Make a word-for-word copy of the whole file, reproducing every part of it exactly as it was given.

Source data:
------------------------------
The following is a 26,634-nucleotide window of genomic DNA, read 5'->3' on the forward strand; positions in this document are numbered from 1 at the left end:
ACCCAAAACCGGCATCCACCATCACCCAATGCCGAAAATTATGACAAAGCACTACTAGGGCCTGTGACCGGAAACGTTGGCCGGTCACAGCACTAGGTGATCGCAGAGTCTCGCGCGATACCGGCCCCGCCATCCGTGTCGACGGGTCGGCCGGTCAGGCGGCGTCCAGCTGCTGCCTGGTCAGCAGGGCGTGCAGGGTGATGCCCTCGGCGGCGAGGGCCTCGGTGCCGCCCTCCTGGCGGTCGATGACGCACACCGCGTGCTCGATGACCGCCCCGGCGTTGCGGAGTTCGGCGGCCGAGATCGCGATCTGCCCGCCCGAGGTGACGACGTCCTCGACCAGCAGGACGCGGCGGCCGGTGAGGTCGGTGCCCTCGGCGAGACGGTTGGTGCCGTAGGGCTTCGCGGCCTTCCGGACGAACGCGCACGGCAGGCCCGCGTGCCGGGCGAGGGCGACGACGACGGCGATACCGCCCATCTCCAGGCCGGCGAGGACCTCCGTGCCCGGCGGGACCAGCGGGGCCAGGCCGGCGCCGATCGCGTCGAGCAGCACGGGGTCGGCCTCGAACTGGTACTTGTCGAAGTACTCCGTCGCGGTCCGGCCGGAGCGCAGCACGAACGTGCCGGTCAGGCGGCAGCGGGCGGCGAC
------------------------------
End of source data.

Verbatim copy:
The following is a 26,634-nucleotide window of genomic DNA, read 5'->3' on the forward strand; positions in this document are numbered from 1 at the left end:
ACCCAAAACCGGCATCCACCATCACCCAATGCCGAAAATTATGACAAAGCACTACTAGGGCCTGTGACCGGAAACGTTGGCCGGTCACAGCACTAGGTGATCGCAGAGTCTCGCGCGATACCGGCCCCGCCATCCGTGTCGACGGGTCGGCCGGTCAGGCGGCGTCCAGCTGCTGCCTGGTCAGCAGGGCGTGCAGGGTGATGCCCTCGGCGGCGAGGGCCTCGGTGCCGCCCTCCTGGCGGTCGATGACGCACACCGCGTGCTCGATGACCGCCCCGGCGTTGCGGAGTTCGGCGGCCGAGATCGCGATCTGCCCGCCCGAGGTGACGACGTCCTCGACCAGCAGGACGCGGCGGCCGGTGAGGTCGGTGCCCTCGGCGAGACGGTTGGTGCCGTAGGGCTTCGCGGCCTTCCGGACGAACGCGCACGGCAGGCCCGCGTGCCGGGCGAGGGCGACGACGACGGCGATACCGCCCATCTCCAGGCCGGCGAGGACCTCCGTGCCCGGCGGGACCAGCGGGGCCAGGCCGGCGCCGATCGCGTCGAGCAGCACGGGGTCGGCCTCGAACTGGTACTTGTCGAAGTACTCCGTCGCGGTCCGGCCGGAGCGCAGCACGAACGTGCCGGTCAGGCGGCAGCGGGCGGCGAC